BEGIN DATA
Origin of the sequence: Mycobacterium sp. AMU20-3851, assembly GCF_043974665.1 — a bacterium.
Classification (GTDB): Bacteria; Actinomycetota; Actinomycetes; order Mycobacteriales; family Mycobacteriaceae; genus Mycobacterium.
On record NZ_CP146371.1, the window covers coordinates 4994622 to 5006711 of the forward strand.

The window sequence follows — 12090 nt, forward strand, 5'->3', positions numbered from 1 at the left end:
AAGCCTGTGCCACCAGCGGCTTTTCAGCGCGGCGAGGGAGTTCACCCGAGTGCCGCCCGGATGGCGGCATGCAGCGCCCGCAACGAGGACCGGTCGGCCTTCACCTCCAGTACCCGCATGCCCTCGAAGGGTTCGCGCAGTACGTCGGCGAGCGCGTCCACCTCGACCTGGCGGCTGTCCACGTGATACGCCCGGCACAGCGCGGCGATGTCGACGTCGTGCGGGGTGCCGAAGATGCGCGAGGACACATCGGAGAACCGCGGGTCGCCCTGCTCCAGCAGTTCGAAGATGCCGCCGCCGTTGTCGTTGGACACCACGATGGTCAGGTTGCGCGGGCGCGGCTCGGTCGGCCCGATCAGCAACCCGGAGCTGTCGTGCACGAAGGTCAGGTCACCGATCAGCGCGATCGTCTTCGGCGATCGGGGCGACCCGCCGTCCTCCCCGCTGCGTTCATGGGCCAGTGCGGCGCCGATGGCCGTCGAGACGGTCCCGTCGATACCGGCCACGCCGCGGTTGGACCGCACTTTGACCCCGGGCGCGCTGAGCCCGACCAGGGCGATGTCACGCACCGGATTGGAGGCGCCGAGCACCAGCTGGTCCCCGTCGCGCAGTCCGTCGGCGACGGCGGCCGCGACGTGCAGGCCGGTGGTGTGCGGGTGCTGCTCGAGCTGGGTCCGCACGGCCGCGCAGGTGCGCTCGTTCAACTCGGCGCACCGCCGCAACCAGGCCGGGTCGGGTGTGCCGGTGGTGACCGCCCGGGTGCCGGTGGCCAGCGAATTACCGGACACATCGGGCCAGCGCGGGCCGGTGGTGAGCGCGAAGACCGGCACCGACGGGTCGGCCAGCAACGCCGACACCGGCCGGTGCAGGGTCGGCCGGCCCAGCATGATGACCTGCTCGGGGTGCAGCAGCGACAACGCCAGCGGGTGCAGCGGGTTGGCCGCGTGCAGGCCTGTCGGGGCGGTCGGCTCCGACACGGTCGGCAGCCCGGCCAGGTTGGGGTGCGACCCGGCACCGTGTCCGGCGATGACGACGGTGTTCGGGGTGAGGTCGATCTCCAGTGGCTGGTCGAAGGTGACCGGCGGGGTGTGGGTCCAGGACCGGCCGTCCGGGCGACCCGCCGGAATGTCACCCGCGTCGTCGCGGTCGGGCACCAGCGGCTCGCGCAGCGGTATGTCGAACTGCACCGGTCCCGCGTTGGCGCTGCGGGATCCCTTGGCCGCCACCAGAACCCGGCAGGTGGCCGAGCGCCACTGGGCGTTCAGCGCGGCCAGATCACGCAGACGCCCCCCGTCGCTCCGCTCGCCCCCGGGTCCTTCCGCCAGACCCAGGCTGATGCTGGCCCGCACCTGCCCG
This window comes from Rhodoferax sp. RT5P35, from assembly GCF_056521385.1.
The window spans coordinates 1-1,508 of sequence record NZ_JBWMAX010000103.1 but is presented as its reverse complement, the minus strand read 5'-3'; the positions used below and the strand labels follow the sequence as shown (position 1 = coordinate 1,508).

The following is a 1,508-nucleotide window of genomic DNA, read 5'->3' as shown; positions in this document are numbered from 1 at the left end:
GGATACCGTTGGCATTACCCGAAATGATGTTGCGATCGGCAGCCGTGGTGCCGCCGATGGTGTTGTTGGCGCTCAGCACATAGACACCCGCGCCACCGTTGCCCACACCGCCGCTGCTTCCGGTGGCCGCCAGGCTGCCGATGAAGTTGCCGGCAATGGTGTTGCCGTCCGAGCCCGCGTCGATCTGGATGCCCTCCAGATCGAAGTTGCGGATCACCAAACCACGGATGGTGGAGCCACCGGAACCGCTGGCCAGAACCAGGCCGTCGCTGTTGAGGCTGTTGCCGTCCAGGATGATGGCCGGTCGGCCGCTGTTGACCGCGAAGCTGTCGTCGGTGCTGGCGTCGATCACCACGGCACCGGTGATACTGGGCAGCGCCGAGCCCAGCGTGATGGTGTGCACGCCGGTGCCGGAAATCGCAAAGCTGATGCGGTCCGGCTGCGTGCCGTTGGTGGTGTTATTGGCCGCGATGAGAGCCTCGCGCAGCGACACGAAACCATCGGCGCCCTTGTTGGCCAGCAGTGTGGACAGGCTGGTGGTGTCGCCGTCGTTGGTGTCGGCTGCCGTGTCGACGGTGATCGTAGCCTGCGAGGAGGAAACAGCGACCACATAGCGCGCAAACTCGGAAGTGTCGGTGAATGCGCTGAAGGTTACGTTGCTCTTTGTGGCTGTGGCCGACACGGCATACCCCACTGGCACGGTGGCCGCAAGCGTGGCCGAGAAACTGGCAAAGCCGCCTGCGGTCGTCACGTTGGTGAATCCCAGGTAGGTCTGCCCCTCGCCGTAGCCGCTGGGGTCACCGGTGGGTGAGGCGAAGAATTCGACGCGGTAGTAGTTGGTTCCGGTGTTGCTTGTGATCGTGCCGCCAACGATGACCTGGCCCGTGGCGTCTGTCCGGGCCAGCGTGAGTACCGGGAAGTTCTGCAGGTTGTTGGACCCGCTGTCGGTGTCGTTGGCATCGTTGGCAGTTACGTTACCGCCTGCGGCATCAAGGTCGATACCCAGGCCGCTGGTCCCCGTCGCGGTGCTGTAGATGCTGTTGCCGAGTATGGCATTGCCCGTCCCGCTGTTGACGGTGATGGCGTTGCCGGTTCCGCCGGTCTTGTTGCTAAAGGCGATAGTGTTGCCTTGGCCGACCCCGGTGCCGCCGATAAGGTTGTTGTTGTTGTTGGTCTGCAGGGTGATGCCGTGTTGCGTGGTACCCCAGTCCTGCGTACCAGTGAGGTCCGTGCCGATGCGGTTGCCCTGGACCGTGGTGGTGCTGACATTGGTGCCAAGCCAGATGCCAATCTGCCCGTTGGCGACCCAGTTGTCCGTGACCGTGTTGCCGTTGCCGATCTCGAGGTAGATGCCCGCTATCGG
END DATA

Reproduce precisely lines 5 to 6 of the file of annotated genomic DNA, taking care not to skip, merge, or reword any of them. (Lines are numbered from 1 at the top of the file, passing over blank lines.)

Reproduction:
AAGCCTGTGCCACCAGCGGCTTTTCAGCGCGGCGAGGGAGTTCACCCGAGTGCCGCCCGGATGGCGGCATGCAGCGCCCGCAACGAGGACCGGTCGGCCTTCACCTCCAGTACCCGCATGCCCTCGAAGGGTTCGCGCAGTACGTCGGCGAGCGCGTCCACCTCGACCTGGCGGCTGTCCACGTGATACGCCCGGCACAGCGCGGCGATGTCGACGTCGTGCGGGGTGCCGAAGATGCGCGAGGACACATCGGAGAACCGCGGGTCGCCCTGCTCCAGCAGTTCGAAGATGCCGCCGCCGTTGTCGTTGGACACCACGATGGTCAGGTTGCGCGGGCGCGGCTCGGTCGGCCCGATCAGCAACCCGGAGCTGTCGTGCACGAAGGTCAGGTCACCGATCAGCGCGATCGTCTTCGGCGATCGGGGCGACCCGCCGTCCTCCCCGCTGCGTTCATGGGCCAGTGCGGCGCCGATGGCCGTCGAGACGGTCCCGTCGATACCGGCCACGCCGCGGTTGGACCGCACTTTGACCCCGGGCGCGCTGAGCCCGACCAGGGCGATGTCACGCACCGGATTGGAGGCGCCGAGCACCAGCTGGTCCCCGTCGCGCAGTCCGTCGGCGACGGCGGCCGCGACGTGCAGGCCGGTGGTGTGCGGGTGCTGCTCGAGCTGGGTCCGCACGGCCGCGCAGGTGCGCTCGTTCAACTCGGCGCACCGCCGCAACCAGGCCGGGTCGGGTGTGCCGGTGGTGACCGCCCGGGTGCCGGTGGCCAGCGAATTACCGGACACATCGGGCCAGCGCGGGCCGGTGGTGAGCGCGAAGACCGGCACCGACGGGTCGGCCAGCAACGCCGACACCGGCCGGTGCAGGGTCGGCCGGCCCAGCATGATGACCTGCTCGGGGTGCAGCAGCGACAACGCCAGCGGGTGCAGCGGGTTGGCCGCGTGCAGGCCTGTCGGGGCGGTCGGCTCCGACACGGTCGGCAGCCCGGCCAGGTTGGGGTGCGACCCGGCACCGTGTCCGGCGATGACGACGGTGTTCGGGGTGAGGTCGATCTCCAGTGGCTGGTCGAAGGTGACCGGCGGGGTGTGGGTCCAGGACCGGCCGTCCGGGCGACCCGCCGGAATGTCACCCGCGTCGTCGCGGTCGGGCACCAGCGGCTCGCGCAGCGGTATGTCGAACTGCACCGGTCCCGCGTTGGCGCTGCGGGATCCCTTGGCCGCCACCAGAACCCGGCAGGTGGCCGAGCGCCACTGGGCGTTCAGCGCGGCCAGATCACGCAGACGCCCCCCGTCGCTCCGCTCGCCCCCGGGTCCTTCCGCCAGACCCAGGCTGATGCTGGCCCGCACCTGCCCG
This window comes from Rhodoferax sp. RT5P35, from assembly GCF_056521385.1.